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When the phone no longer rings

The Jacksons from the August 30, 2018 issue of the Manitoba Co-operator

cartoon image of a family seated at a table

How do I look?” Jennifer Jackson stood in the middle of her parents’ living room and did a slow pirouette for her mother Rose, who was standing in the doorway holding a hairbrush in one hand and a towel in the other.

“You look fine dear,” said Rose.

“Not too happy?” asked Jennifer. “I don’t want to look too happy.”

Rose paused to look at her daughter more closely. Jennifer was dressed in a black ankle-length skirt, simple black blouse, black shoes, with a wide black headband holding her long dark hair back and away from her face.

“You look like you’re going to a funeral,” said Rose. “But a very stylish funeral.”

“Perfect,” said Jennifer. “That’s exactly what I was shooting for. I don’t look too happy though right?”

“I wouldn’t worry about that,” said Rose. “It’s not necessary to look miserable just because you’re at a funeral. You look appropriately sombre I think.”

“OK,” said Jennifer. “I’ll take your word for it. I don’t feel particularly sombre.” She paused. “Not that I know what sombre feels like, really.”

Rose laid the towel she was holding over the back of the chair nearest the doorway and ran the hairbrush through her hair. “How is Kendra holding up?” she asked.

Jennifer sat down on the couch across the room and leaned back against the well-worn cushions. “Mostly good,” said Jennifer. “But she is super sad. She and her grandma were so close. Every Saturday morning Kendra’s phone would ring and she’d say, ‘ah there’s Grandma again,’ as if she was exasperated, but then she would answer and they would talk for like, an hour. It is going to be really hard for her when the phone doesn’t ring next week.”

“And probably for a lot of weeks after that,” said Rose.

“I guess so,” said Jennifer. She looked at her mother. “How are Grant and Karen doing?” she asked.

“The same I think,” said Rose. “Grant is being his usual stoic Mennonite self, and Karen is a very strong woman. He can lean on her as much as he needs to.”

“Kendra was so glad she had a chance to say goodbye,” said Jennifer. “She said the last thing her grandma said to her was, ‘I like your hair. You should always wear it like that Kendra.’ The last word she heard her grandma say was her name.”

Rose smiled. “That’s pretty sweet,” she said. “But it might make it tough for Kendra next time she thinks of changing her hair. Speaking of hair,” she added gesturing with the brush, “I think I need a mirror for this.” She turned to leave the room and as she did Andrew walked in and sat down on the couch next to Jennifer.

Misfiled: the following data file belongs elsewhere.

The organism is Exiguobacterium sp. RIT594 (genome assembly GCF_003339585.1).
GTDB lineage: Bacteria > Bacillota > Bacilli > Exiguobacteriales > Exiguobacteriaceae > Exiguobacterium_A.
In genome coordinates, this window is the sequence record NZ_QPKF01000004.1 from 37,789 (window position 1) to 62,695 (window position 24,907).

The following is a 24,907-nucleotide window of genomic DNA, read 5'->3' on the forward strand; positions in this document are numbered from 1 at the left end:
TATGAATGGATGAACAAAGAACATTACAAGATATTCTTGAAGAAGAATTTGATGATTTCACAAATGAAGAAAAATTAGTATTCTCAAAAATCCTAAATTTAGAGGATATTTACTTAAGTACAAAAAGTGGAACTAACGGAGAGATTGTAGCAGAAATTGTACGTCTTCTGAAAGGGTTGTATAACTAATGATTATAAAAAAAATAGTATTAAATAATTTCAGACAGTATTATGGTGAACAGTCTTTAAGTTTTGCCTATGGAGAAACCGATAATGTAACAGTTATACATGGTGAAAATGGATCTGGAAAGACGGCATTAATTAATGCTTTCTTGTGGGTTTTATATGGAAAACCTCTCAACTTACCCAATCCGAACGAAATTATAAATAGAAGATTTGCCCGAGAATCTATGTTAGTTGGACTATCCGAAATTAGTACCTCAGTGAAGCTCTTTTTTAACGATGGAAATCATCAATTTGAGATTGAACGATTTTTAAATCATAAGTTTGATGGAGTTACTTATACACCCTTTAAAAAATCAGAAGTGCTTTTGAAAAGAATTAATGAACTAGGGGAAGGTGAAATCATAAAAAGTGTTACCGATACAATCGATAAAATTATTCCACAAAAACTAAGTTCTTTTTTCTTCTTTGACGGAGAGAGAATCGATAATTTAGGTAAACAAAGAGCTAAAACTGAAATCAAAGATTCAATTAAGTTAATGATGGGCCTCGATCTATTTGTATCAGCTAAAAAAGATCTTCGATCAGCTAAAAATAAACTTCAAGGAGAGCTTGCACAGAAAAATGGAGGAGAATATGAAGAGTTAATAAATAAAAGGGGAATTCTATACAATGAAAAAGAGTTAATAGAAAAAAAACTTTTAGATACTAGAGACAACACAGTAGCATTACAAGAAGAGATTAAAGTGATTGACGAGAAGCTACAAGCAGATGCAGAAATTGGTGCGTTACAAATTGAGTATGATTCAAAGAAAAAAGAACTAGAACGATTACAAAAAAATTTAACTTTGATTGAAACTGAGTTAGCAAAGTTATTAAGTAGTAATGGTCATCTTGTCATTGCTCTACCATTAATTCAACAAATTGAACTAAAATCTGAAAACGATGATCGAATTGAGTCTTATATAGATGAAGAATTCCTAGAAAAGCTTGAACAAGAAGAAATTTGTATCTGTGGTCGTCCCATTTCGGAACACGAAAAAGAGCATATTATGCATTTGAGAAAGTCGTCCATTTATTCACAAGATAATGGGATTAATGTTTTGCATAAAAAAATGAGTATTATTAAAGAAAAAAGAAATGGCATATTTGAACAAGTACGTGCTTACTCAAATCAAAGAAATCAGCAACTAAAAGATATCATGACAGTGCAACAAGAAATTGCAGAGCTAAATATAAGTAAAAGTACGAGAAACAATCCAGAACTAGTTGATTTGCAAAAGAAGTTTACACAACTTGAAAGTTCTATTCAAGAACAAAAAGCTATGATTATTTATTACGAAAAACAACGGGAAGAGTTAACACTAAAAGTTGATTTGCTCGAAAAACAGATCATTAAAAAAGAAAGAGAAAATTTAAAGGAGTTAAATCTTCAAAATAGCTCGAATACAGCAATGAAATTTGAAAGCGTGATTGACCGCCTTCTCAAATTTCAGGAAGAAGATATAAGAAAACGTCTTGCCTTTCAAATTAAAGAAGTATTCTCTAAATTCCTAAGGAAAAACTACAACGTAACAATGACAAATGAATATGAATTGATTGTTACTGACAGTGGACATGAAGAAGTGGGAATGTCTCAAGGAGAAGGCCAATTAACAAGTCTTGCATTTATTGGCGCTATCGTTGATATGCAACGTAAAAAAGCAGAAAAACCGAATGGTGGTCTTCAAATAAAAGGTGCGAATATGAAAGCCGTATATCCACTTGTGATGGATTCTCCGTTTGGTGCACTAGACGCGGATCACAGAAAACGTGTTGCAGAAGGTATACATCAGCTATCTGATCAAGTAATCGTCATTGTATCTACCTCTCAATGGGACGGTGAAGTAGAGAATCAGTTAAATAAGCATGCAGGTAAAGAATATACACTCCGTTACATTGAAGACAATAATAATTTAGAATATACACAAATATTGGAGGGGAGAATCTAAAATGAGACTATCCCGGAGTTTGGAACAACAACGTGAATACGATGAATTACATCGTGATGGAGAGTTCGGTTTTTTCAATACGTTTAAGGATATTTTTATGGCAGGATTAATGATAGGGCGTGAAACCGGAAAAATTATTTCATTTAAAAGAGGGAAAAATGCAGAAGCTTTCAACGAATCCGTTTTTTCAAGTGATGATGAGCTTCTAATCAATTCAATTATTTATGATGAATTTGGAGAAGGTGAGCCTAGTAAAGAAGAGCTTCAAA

“Hey kiddo,” he said.

Jennifer slid over and leaned against him, her head resting on his broad shoulder, her hand sliding into his. She was silent for a moment.

“You and Mom have to live forever,” she said.

“That’s the plan sweetheart,” said Andrew. He squeezed her hand in his. “Although you know how I am with plans,” he added.

“Yeah, I do know,” said Jennifer. “Just do your best.”

“When my father died,” said Andrew, “I thought I was going to break into so many pieces no one would ever be able to put me back together. But then I didn’t. I mean, I did not handle it well at all, but I so don’t care about that now. I did what I had to do to deal with it and to be able to just go on. It wasn’t pretty but it doesn’t have to be pretty. I was lucky. My dad taught me all the things I needed to know to go on without him.”

Jennifer took a deep breath. “That’s all fine and dandy for you,” she said, “but you and Mom still have to live forever, because I’ve never listened to anything you said so I would be completely lost without you.”

Andrew chuckled. “No worries,” he said. “You didn’t need to be listening. Human beings have a hidden brain compartment that secretly stores all the words their parents speak when they are within earshot, and the compartment has a little trap door that opens up and drops those words into the main brain at opportune and sometimes very inopportune times. You will see.”

Rose reappeared at that moment, coiffed and ready.

“We need to go,” she said. “Are you two ready?”

“Yes,” said Andrew.

“No,” said Jennifer, keeping hold of her father’s hand. Andrew stood up and gently pulled Jennifer to her feet.

“I was wondering about later,” said Rose. “Do we know what we’re going to do after the service?”

“Yes,” said Jennifer. “We are going to live forever.”

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